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Minutes, 1 August 2003 FTF Raleigh

From: Jonathan Marsh <jmarsh@microsoft.com>
Date: Wed, 6 Aug 2003 10:15:55 -0700
Message-ID: <DF1BAFBC28DF694A823C9A8400E71EA2AAAD25@RED-MSG-30.redmond.corp.microsoft.com>
To: <www-ws-desc@w3.org>

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Friday 1 August
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Scribe: Arthur

09:15 Attributes Task Force Proposal [1]

[1] http://lists.w3.org/Archives/Public/www-ws-desc/2003Aug/0000.html

Arthur:   Why doesn't <attribute> have a @name attribute for 
          name-value pair semantics?
SteveG:   A name is not needed since the element name serves that 
          purpose.
Robert:   Agree with Arthur.
Umit:     We didn't see any use for the name.
William:  This issue will get clearer in later in the presentation.

Presentation continues...

SteveG:   Binding defines how attributes are mapped to operations. 
          Mapping is defined by a URI.
Jonathan: So you only have interop if you understand the URI.
SteveG:   We recommend defining three standard binding style URIs:
	1) Untyped get/set, 
	2) OGSI Expression-based (XPath), 
	3) CORBA IDL strongly typed getXXX/setXXX
SteveG:   One or more styles can be provided.

Presentation completed. Discussion follows.

Jonathan: Your claim that this proposal promotes interop is 
          contradicted by the flexibility in binding styles.
SteveG:   But WSDL has pluggable <binding>s too.
Hao:      Attributes are state and WSDL can already support service 
          state.
Glen:     WSDL is extensible. So why not make this an extension that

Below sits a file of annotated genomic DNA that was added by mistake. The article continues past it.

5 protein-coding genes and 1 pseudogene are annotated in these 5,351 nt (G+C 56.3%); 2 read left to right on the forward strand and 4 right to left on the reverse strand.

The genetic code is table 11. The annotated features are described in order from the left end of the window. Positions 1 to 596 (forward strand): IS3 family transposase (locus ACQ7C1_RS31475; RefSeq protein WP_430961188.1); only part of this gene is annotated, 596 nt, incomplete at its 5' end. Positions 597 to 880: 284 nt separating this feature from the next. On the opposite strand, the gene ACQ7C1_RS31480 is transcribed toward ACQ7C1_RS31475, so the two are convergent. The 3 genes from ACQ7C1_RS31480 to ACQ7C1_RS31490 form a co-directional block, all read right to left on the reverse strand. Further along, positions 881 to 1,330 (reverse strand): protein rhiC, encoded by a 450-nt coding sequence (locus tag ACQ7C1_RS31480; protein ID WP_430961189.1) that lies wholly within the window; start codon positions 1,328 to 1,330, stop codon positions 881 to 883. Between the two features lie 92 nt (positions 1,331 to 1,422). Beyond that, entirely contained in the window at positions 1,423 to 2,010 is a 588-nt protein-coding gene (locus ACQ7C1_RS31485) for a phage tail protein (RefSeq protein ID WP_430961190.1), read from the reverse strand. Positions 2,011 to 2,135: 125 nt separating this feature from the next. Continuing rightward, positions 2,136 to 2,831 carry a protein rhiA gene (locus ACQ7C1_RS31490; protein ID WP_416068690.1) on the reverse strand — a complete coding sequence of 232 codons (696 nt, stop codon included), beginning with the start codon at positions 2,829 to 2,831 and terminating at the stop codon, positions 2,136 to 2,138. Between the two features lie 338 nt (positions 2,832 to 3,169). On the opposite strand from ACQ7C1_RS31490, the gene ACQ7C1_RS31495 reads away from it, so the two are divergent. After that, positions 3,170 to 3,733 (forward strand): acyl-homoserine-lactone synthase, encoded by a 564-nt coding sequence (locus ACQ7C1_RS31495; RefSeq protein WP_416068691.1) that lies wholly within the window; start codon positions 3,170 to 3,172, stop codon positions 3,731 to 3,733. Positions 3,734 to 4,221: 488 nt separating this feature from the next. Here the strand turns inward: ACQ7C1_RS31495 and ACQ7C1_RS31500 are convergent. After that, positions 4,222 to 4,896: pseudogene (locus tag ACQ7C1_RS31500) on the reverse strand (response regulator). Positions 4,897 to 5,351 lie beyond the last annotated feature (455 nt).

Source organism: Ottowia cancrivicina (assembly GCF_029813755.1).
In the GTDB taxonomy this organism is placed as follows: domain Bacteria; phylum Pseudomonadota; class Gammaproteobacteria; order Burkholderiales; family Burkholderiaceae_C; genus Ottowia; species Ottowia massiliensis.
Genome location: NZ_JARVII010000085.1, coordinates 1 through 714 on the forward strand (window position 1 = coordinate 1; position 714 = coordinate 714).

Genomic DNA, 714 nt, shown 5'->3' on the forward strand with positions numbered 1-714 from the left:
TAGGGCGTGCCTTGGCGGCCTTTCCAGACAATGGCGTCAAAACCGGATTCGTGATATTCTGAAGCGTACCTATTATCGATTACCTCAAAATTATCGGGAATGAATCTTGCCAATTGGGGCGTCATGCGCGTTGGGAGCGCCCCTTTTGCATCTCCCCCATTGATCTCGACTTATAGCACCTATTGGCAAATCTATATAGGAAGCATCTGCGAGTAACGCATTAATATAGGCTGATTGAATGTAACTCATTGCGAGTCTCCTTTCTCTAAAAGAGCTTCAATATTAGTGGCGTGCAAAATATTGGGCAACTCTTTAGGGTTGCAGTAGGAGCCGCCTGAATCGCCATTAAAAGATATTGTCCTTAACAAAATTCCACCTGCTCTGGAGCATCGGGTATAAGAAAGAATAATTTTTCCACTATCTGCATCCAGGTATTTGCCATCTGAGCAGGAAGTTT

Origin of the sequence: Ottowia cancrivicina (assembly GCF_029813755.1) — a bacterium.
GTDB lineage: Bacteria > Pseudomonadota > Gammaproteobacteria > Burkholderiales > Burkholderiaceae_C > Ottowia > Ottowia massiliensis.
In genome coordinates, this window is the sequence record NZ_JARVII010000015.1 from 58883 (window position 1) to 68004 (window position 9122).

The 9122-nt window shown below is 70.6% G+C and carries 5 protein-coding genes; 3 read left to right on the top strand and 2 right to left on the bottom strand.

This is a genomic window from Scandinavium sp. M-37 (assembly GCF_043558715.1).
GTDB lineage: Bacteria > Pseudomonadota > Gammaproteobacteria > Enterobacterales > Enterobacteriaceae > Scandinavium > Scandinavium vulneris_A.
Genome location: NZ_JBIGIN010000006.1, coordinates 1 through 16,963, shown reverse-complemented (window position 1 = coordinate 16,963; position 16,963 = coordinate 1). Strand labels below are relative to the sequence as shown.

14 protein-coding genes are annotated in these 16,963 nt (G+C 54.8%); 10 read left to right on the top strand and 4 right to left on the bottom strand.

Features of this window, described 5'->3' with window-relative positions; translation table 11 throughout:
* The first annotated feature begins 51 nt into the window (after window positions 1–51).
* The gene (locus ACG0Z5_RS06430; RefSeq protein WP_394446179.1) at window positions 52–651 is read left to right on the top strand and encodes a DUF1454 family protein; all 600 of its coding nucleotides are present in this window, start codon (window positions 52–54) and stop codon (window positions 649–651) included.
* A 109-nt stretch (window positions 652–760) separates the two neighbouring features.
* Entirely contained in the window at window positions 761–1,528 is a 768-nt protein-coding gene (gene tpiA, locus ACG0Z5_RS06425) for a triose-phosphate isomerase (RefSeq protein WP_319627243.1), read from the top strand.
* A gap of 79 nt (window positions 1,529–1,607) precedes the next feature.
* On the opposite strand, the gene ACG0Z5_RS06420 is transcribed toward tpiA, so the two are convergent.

some other group can standardize. The attribute proposal 
          should be standardized by the community of users who want it. 
          This WG should only standardize the core function and enable 
          extensions.  For example, security is more widely needed 
          than attritubes but security is not core.
Umit:     Security is not a good analogy. Attributes are of interest 
          for managability.  Attributes are more core. Several different

          commnities want it so we should standardize it.
Glen:     This proposal implies all WSDL implementors need to support
it.
William:  Only if you create service.
Arthur:   If this is a standard part of WSDL then tools to create client

          proxies will have to support it.
Tom:      I'm firmly opposed. 
	1) Implicit operations give me the "heeby geebies".
	2) This is a very advanced feature, too ambitious for WSDL 1.2.
	3) It is too complex to support for implementors.
Roberto:  I'm perplexed. You can specify binding style on a per
attribute 
          basis.  For example, Grid services will use OGSI style. Others

          will use different style.  At the interface level attributes 
          are just data packets. Other behavior, e.g. query, is beyond 
          interface. WSDL should be confined to interface level. We 
          should clean up the interface. Attributes complicates it.
          Different communities will define different style of
attributes, 
          so we not just put these in mix-in interfaces. e.g. WSDM
get/set, 
          or Grid can define mix in interfaces. Why wouldn't that work?
SteveG:   It wouldn't be standard.
JeffS:    Roberto, please clarify your alternative.
Roberto:  Each community defines an interface, e.g. WSDM get/set.
Glen:     For example, the credit card validation industry could
implement 
          a standard interface.
JeffM:    What would a WSDL processor be required to implement?